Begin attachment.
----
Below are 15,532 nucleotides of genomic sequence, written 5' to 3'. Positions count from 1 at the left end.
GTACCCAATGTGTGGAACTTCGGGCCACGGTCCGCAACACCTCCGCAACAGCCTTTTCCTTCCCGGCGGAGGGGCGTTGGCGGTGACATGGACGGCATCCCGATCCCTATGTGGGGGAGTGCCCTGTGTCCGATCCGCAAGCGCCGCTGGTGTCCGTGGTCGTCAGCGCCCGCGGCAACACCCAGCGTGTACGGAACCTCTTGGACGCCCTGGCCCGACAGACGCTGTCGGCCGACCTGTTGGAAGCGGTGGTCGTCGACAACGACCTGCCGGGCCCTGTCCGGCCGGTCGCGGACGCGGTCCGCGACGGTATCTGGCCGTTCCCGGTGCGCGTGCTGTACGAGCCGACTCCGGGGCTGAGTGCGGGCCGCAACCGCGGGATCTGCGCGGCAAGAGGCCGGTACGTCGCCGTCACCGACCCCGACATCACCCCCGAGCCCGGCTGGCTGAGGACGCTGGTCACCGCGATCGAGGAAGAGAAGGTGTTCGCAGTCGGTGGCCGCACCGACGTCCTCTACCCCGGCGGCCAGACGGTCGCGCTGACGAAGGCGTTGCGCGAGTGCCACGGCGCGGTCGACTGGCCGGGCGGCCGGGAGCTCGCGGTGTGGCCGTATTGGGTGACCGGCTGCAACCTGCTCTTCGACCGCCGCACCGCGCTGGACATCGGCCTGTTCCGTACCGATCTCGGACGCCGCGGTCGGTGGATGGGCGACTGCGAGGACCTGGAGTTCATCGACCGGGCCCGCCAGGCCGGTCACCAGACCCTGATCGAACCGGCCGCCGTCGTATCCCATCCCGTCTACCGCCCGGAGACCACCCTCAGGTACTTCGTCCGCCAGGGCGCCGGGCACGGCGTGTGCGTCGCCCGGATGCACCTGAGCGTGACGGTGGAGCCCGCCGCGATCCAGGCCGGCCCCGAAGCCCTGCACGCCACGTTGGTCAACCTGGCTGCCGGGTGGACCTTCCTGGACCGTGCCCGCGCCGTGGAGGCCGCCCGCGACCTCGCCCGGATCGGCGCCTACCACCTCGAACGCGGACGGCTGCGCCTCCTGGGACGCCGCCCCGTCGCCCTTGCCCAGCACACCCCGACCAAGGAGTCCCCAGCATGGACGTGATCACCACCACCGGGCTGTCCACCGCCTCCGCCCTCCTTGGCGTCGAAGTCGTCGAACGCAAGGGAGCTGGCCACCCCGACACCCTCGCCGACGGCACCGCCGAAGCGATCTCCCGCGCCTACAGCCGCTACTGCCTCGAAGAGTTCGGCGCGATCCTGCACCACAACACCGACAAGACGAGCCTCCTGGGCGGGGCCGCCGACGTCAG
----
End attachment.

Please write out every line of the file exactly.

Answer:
Below are 15,532 nucleotides of genomic sequence, written 5' to 3'. Positions count from 1 at the left end.
GTACCCAATGTGTGGAACTTCGGGCCACGGTCCGCAACACCTCCGCAACAGCCTTTTCCTTCCCGGCGGAGGGGCGTTGGCGGTGACATGGACGGCATCCCGATCCCTATGTGGGGGAGTGCCCTGTGTCCGATCCGCAAGCGCCGCTGGTGTCCGTGGTCGTCAGCGCCCGCGGCAACACCCAGCGTGTACGGAACCTCTTGGACGCCCTGGCCCGACAGACGCTGTCGGCCGACCTGTTGGAAGCGGTGGTCGTCGACAACGACCTGCCGGGCCCTGTCCGGCCGGTCGCGGACGCGGTCCGCGACGGTATCTGGCCGTTCCCGGTGCGCGTGCTGTACGAGCCGACTCCGGGGCTGAGTGCGGGCCGCAACCGCGGGATCTGCGCGGCAAGAGGCCGGTACGTCGCCGTCACCGACCCCGACATCACCCCCGAGCCCGGCTGGCTGAGGACGCTGGTCACCGCGATCGAGGAAGAGAAGGTGTTCGCAGTCGGTGGCCGCACCGACGTCCTCTACCCCGGCGGCCAGACGGTCGCGCTGACGAAGGCGTTGCGCGAGTGCCACGGCGCGGTCGACTGGCCGGGCGGCCGGGAGCTCGCGGTGTGGCCGTATTGGGTGACCGGCTGCAACCTGCTCTTCGACCGCCGCACCGCGCTGGACATCGGCCTGTTCCGTACCGATCTCGGACGCCGCGGTCGGTGGATGGGCGACTGCGAGGACCTGGAGTTCATCGACCGGGCCCGCCAGGCCGGTCACCAGACCCTGATCGAACCGGCCGCCGTCGTATCCCATCCCGTCTACCGCCCGGAGACCACCCTCAGGTACTTCGTCCGCCAGGGCGCCGGGCACGGCGTGTGCGTCGCCCGGATGCACCTGAGCGTGACGGTGGAGCCCGCCGCGATCCAGGCCGGCCCCGAAGCCCTGCACGCCACGTTGGTCAACCTGGCTGCCGGGTGGACCTTCCTGGACCGTGCCCGCGCCGTGGAGGCCGCCCGCGACCTCGCCCGGATCGGCGCCTACCACCTCGAACGCGGACGGCTGCGCCTCCTGGGACGCCGCCCCGTCGCCCTTGCCCAGCACACCCCGACCAAGGAGTCCCCAGCATGGACGTGATCACCACCACCGGGCTGTCCACCGCCTCCGCCCTCCTTGGCGTCGAAGTCGTCGAACGCAAGGGAGCTGGCCACCCCGACACCCTCGCCGACGGCACCGCCGAAGCGATCTCCCGCGCCTACAGCCGCTACTGCCTCGAAGAGTTCGGCGCGATCCTGCACCACAACACCGACAAGACGAGCCTCCTGGGCGGGGCCGCCGACGTCAG